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PLEA FOR RELIGION

AND THE

SACRED WRITINGS? '.

ADDRESSED To

THE DISCIPLES OF THOMAS PAINE,

/

AND

WAVERING CHRISTIANS OF EVERY PERSUASION.

An Appendix;

CONTAINING THE AUTHOR'S DETERMINATION

TO HAVE RELINQUISHED HIS CHARGE IN THE ESTABLISHED CHURCH,

AND THE REASONS

UK WHIOH THAT DETERMINATIoN WAS FOUNDED.

BY THE LATE REV. DAVID SIMPSON, M. A.

MINISTER oF CHRIST CHURCH, MACCLESFIELD.

He that belieteth shall be saved: tut he that helievetk not shall be damned.

JISUS CUBIST.

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PRINTED FOB W. BAYNES, PATEENOSTER BoW,

By iv. Nicholson, Warner Street.

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Jlt hath been said by the late excellent Bishop Hoiine, that, "in times when erroneous and noxious tenets ane diffused, all men should embrace some opportunity to bear their testimony against them." It will be allowed by every dispassionate observer, that, if erroneous and noxious tenets were ever diffused among men in any age, they are eminently so in the present. I am so far, however, from considering this in the light of a misfortune to the general cause of truth, that I am persuaded purposes of the most important nature are to be answered by it, in the course of Divine Providence. But notwithstanding this persuasion, I have thought it my duty, ia the following pages, to bear a decided testimony against some of the most pernicious of those errors which prevail among us, and to stand forward as an advocate in behalf of Religion in genera), and the Sacred Writings in particular. If the foundations be destroyed, what can the righteous do f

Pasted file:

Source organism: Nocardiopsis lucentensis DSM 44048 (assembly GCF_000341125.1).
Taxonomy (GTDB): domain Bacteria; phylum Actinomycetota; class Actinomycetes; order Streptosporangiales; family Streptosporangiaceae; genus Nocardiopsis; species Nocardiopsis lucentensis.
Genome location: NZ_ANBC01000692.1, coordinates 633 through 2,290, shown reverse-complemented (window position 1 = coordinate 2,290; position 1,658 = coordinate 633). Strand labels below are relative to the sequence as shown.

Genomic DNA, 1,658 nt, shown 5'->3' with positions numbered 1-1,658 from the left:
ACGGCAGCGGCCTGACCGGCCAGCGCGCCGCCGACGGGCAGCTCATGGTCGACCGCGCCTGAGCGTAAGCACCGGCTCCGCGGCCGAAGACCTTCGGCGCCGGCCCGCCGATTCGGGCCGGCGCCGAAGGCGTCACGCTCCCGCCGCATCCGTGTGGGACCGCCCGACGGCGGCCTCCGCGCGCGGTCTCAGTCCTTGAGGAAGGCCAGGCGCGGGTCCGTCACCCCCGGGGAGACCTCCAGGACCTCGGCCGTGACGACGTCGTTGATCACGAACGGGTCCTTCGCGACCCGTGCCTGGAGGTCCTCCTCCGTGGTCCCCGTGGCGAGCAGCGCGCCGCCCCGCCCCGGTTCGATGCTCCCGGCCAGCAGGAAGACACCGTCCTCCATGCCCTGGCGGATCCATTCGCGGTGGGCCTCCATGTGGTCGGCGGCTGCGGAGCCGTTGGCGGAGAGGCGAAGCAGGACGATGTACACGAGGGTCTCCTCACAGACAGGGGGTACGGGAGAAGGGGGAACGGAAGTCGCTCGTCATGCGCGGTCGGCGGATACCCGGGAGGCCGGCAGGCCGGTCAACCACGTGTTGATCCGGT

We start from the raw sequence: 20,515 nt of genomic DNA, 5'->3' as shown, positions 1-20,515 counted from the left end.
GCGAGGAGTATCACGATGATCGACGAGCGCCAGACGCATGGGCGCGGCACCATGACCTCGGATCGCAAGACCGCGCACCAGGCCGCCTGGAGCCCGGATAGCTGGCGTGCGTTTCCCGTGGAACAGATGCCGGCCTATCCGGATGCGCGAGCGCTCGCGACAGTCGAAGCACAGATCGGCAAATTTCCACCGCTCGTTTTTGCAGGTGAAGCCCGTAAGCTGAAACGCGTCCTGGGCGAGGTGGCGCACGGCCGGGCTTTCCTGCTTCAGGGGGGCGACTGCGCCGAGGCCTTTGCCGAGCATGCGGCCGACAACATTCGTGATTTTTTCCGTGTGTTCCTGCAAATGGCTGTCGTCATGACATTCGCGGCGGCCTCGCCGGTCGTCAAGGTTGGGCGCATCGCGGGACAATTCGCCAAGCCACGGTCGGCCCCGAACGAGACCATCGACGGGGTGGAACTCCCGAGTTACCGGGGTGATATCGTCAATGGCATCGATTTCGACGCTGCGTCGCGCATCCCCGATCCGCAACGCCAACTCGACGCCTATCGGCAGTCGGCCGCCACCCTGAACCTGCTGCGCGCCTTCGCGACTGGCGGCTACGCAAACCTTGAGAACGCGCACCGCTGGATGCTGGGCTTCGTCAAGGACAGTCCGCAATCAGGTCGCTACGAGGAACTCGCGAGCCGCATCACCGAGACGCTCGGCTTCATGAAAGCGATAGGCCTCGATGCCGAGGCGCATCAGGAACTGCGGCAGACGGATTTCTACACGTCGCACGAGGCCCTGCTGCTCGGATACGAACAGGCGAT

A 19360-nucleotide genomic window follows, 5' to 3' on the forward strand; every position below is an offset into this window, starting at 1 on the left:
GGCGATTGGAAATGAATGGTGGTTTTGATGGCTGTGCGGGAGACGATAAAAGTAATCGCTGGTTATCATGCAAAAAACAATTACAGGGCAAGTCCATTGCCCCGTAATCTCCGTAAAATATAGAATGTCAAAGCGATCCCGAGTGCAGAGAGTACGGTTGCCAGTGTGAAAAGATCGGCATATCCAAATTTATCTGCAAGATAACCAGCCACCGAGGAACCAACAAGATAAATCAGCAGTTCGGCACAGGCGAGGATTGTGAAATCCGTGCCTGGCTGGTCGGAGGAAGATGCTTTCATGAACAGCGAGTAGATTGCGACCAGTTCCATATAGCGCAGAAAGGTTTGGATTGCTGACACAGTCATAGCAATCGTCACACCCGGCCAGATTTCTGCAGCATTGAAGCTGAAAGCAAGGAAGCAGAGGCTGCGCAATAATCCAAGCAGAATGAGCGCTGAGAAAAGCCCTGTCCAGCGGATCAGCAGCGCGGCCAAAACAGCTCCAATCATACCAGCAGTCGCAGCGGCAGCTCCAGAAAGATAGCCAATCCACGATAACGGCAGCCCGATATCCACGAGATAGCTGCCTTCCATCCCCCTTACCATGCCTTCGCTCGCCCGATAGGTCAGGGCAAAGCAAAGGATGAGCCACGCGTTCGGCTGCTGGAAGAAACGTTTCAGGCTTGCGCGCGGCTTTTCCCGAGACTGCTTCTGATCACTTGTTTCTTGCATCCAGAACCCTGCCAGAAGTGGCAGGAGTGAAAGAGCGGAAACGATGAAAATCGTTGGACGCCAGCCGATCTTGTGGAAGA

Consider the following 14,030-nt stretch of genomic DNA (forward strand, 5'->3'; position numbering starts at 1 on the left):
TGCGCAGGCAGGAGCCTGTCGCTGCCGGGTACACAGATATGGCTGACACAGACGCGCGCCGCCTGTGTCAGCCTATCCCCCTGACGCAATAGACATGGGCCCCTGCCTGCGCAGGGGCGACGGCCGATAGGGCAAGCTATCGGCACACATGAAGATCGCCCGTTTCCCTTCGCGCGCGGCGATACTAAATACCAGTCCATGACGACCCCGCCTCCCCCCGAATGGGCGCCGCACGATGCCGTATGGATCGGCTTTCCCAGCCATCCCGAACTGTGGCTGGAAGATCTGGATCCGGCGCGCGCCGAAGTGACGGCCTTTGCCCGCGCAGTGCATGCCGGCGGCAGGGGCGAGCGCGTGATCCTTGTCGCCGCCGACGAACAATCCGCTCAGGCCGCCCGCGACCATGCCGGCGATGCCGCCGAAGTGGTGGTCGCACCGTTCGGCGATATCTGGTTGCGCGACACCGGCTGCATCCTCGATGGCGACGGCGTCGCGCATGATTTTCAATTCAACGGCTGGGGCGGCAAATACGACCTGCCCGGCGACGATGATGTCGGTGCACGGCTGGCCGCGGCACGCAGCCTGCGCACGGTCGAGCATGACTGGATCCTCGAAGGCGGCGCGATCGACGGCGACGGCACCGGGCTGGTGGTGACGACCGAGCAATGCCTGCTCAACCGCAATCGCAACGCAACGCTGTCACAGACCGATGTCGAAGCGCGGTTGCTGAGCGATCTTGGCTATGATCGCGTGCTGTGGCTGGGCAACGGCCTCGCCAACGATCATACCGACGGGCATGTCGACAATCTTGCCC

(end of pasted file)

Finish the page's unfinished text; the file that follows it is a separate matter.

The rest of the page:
One might suppose, prior to experience, Infidelity was a thing of so gloomy and uncomfortable a nature, that no man of the least decency of character could be found who would embark in the desperate scheme. But when we consider the many awful threatening* recorded in the Bible against persons of a certain description, the numerous passages apparently liable to very serious objections, the natural darkness of the human understanding, the perverseness of the human will, and the imperious calls of contending passions, we need not be surprized that a large proportion of irreligious characters, who have little to hope from divine mercy, and much to fear from divine justice, should be induced to embark in any scheme,

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